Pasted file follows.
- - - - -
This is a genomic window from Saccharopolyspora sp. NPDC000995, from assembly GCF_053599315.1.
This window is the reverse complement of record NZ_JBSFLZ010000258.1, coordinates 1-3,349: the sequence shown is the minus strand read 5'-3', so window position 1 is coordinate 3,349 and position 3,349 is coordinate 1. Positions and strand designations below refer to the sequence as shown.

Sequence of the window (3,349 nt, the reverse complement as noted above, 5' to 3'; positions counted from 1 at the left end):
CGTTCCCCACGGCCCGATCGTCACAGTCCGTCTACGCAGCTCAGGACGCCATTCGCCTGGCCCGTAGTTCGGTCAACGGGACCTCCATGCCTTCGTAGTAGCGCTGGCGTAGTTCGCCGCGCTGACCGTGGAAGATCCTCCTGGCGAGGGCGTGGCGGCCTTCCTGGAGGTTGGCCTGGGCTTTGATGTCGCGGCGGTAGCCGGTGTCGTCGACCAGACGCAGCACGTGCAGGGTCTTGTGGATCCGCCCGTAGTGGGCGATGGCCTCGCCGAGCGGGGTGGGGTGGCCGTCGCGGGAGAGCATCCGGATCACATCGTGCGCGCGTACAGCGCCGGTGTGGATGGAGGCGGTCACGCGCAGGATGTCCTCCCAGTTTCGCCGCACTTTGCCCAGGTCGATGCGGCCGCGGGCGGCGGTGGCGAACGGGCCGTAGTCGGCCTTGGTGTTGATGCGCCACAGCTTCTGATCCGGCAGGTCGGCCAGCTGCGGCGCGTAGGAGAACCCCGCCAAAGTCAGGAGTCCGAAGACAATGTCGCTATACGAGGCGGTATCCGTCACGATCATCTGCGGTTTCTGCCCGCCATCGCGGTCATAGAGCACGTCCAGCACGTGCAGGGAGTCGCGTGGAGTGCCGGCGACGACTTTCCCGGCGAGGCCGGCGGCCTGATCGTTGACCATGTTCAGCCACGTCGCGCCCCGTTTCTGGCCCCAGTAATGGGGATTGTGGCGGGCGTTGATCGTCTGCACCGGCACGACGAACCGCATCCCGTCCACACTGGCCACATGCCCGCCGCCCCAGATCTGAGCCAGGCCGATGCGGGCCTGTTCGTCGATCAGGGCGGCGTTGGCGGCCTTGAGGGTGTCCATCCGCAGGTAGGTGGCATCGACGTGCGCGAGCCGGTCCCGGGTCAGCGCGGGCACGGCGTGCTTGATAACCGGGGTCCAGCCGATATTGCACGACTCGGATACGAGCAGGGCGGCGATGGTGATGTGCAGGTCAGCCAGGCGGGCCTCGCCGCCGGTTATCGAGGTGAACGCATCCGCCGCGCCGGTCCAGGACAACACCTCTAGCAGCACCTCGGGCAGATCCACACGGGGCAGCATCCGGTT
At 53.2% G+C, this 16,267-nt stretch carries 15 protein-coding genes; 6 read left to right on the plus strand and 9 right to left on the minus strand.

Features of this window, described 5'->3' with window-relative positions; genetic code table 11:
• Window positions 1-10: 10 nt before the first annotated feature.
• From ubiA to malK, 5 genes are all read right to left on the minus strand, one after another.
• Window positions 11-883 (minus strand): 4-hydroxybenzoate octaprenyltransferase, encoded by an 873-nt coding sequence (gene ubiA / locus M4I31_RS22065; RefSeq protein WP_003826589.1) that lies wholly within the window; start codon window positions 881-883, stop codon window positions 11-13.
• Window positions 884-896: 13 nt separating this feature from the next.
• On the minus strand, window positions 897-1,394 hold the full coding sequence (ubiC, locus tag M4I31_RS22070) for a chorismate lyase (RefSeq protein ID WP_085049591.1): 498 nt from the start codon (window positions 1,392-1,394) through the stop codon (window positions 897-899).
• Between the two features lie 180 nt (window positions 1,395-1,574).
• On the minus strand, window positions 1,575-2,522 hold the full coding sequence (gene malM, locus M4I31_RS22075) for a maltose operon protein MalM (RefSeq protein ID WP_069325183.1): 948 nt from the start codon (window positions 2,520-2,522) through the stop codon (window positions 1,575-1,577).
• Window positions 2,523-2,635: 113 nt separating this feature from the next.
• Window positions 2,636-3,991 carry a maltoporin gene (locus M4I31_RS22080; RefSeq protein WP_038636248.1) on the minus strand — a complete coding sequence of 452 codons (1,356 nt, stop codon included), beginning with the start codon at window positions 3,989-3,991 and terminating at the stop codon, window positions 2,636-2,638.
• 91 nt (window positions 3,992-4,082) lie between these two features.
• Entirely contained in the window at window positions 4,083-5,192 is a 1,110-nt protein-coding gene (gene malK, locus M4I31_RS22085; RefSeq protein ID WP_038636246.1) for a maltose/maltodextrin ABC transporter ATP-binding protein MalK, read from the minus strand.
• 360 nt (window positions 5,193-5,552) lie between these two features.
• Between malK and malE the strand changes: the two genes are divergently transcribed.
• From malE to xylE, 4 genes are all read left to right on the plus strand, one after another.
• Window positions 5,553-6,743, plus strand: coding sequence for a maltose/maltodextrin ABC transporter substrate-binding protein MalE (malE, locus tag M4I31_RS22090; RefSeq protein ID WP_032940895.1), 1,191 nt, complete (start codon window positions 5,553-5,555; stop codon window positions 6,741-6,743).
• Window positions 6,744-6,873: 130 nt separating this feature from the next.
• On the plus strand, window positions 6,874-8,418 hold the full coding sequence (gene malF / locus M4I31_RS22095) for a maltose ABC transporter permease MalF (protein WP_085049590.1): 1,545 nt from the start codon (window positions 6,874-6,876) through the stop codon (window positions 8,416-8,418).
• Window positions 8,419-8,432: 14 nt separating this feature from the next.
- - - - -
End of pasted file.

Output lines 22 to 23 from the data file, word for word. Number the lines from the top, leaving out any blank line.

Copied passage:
• Window positions 6,744-6,873: 130 nt separating this feature from the next.
• On the plus strand, window positions 6,874-8,418 hold the full coding sequence (gene malF / locus M4I31_RS22095) for a maltose ABC transporter permease MalF (protein WP_085049590.1): 1,545 nt from the start codon (window positions 6,874-6,876) through the stop codon (window positions 8,416-8,418).